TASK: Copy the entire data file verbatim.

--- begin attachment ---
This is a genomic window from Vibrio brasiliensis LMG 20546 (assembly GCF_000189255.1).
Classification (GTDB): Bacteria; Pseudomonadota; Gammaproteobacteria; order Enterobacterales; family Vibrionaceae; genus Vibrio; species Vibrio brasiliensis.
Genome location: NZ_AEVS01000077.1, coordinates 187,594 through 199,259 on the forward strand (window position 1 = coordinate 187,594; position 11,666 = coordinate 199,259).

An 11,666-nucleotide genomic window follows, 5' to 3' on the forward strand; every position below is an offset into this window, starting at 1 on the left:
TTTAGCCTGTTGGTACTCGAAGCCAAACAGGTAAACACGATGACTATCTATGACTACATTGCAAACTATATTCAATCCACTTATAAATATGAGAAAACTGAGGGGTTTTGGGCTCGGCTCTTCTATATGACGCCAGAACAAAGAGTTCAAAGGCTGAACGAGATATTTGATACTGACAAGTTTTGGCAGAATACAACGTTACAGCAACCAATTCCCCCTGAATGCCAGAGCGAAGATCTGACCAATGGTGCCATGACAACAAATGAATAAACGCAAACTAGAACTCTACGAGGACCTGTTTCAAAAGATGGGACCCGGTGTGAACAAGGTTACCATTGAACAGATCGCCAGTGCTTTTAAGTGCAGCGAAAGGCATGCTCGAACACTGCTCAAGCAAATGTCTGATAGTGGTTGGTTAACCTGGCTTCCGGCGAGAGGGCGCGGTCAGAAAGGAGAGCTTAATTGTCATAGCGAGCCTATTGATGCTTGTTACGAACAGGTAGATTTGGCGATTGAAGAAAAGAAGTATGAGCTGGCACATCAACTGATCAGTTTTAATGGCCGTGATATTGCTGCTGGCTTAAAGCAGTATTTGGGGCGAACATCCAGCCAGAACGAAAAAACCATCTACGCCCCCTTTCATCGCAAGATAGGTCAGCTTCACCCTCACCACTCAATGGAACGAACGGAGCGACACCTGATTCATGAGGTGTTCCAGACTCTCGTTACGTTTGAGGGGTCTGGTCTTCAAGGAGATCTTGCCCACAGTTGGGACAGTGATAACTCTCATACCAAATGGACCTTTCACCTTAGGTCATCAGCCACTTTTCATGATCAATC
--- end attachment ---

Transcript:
This is a genomic window from Vibrio brasiliensis LMG 20546 (assembly GCF_000189255.1).
Classification (GTDB): Bacteria; Pseudomonadota; Gammaproteobacteria; order Enterobacterales; family Vibrionaceae; genus Vibrio; species Vibrio brasiliensis.
Genome location: NZ_AEVS01000077.1, coordinates 187,594 through 199,259 on the forward strand (window position 1 = coordinate 187,594; position 11,666 = coordinate 199,259).

An 11,666-nucleotide genomic window follows, 5' to 3' on the forward strand; every position below is an offset into this window, starting at 1 on the left:
TTTAGCCTGTTGGTACTCGAAGCCAAACAGGTAAACACGATGACTATCTATGACTACATTGCAAACTATATTCAATCCACTTATAAATATGAGAAAACTGAGGGGTTTTGGGCTCGGCTCTTCTATATGACGCCAGAACAAAGAGTTCAAAGGCTGAACGAGATATTTGATACTGACAAGTTTTGGCAGAATACAACGTTACAGCAACCAATTCCCCCTGAATGCCAGAGCGAAGATCTGACCAATGGTGCCATGACAACAAATGAATAAACGCAAACTAGAACTCTACGAGGACCTGTTTCAAAAGATGGGACCCGGTGTGAACAAGGTTACCATTGAACAGATCGCCAGTGCTTTTAAGTGCAGCGAAAGGCATGCTCGAACACTGCTCAAGCAAATGTCTGATAGTGGTTGGTTAACCTGGCTTCCGGCGAGAGGGCGCGGTCAGAAAGGAGAGCTTAATTGTCATAGCGAGCCTATTGATGCTTGTTACGAACAGGTAGATTTGGCGATTGAAGAAAAGAAGTATGAGCTGGCACATCAACTGATCAGTTTTAATGGCCGTGATATTGCTGCTGGCTTAAAGCAGTATTTGGGGCGAACATCCAGCCAGAACGAAAAAACCATCTACGCCCCCTTTCATCGCAAGATAGGTCAGCTTCACCCTCACCACTCAATGGAACGAACGGAGCGACACCTGATTCATGAGGTGTTCCAGACTCTCGTTACGTTTGAGGGGTCTGGTCTTCAAGGAGATCTTGCCCACAGTTGGGACAGTGATAACTCTCATACCAAATGGACCTTTCACCTTAGGTCATCAGCCACTTTTCATGATCAATC